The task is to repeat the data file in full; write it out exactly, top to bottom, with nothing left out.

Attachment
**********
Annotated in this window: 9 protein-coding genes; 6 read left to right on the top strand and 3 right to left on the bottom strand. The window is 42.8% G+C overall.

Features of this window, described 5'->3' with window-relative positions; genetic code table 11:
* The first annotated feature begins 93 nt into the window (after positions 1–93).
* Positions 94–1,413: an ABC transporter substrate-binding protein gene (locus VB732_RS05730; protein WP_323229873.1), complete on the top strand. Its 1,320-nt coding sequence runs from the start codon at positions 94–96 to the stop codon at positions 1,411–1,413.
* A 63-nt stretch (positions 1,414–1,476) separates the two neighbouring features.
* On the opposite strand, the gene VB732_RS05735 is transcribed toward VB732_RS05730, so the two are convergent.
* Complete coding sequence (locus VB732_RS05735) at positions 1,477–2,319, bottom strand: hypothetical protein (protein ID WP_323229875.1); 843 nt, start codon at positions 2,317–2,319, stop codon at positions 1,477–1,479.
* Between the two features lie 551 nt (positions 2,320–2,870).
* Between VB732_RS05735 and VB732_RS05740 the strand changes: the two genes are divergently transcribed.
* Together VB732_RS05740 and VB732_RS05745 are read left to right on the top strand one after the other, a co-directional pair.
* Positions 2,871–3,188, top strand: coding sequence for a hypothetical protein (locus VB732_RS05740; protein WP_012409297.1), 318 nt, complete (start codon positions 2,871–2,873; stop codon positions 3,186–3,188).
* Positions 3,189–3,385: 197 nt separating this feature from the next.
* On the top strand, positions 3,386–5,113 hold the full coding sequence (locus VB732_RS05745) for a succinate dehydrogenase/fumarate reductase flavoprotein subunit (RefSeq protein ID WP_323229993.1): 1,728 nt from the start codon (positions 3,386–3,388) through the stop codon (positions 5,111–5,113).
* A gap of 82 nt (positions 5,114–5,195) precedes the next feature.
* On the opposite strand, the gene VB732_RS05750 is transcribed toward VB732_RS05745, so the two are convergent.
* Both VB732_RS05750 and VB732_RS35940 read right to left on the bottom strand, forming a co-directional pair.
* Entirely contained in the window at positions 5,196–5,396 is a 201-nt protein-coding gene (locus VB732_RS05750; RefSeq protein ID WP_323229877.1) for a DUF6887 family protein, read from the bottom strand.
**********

Annotated in this window: 9 protein-coding genes; 6 read left to right on the top strand and 3 right to left on the bottom strand. The window is 42.8% G+C overall.

Features of this window, described 5'->3' with window-relative positions; genetic code table 11:
* The first annotated feature begins 93 nt into the window (after positions 1–93).
* Positions 94–1,413: an ABC transporter substrate-binding protein gene (locus VB732_RS05730; protein WP_323229873.1), complete on the top strand. Its 1,320-nt coding sequence runs from the start codon at positions 94–96 to the stop codon at positions 1,411–1,413.
* A 63-nt stretch (positions 1,414–1,476) separates the two neighbouring features.
* On the opposite strand, the gene VB732_RS05735 is transcribed toward VB732_RS05730, so the two are convergent.
* Complete coding sequence (locus VB732_RS05735) at positions 1,477–2,319, bottom strand: hypothetical protein (protein ID WP_323229875.1); 843 nt, start codon at positions 2,317–2,319, stop codon at positions 1,477–1,479.
* Between the two features lie 551 nt (positions 2,320–2,870).
* Between VB732_RS05735 and VB732_RS05740 the strand changes: the two genes are divergently transcribed.
* Together VB732_RS05740 and VB732_RS05745 are read left to right on the top strand one after the other, a co-directional pair.
* Positions 2,871–3,188, top strand: coding sequence for a hypothetical protein (locus VB732_RS05740; protein WP_012409297.1), 318 nt, complete (start codon positions 2,871–2,873; stop codon positions 3,186–3,188).
* Positions 3,189–3,385: 197 nt separating this feature from the next.
* On the top strand, positions 3,386–5,113 hold the full coding sequence (locus VB732_RS05745) for a succinate dehydrogenase/fumarate reductase flavoprotein subunit (RefSeq protein ID WP_323229993.1): 1,728 nt from the start codon (positions 3,386–3,388) through the stop codon (positions 5,111–5,113).
* A gap of 82 nt (positions 5,114–5,195) precedes the next feature.
* On the opposite strand, the gene VB732_RS05750 is transcribed toward VB732_RS05745, so the two are convergent.
* Both VB732_RS05750 and VB732_RS35940 read right to left on the bottom strand, forming a co-directional pair.
* Entirely contained in the window at positions 5,196–5,396 is a 201-nt protein-coding gene (locus VB732_RS05750; RefSeq protein ID WP_323229877.1) for a DUF6887 family protein, read from the bottom strand.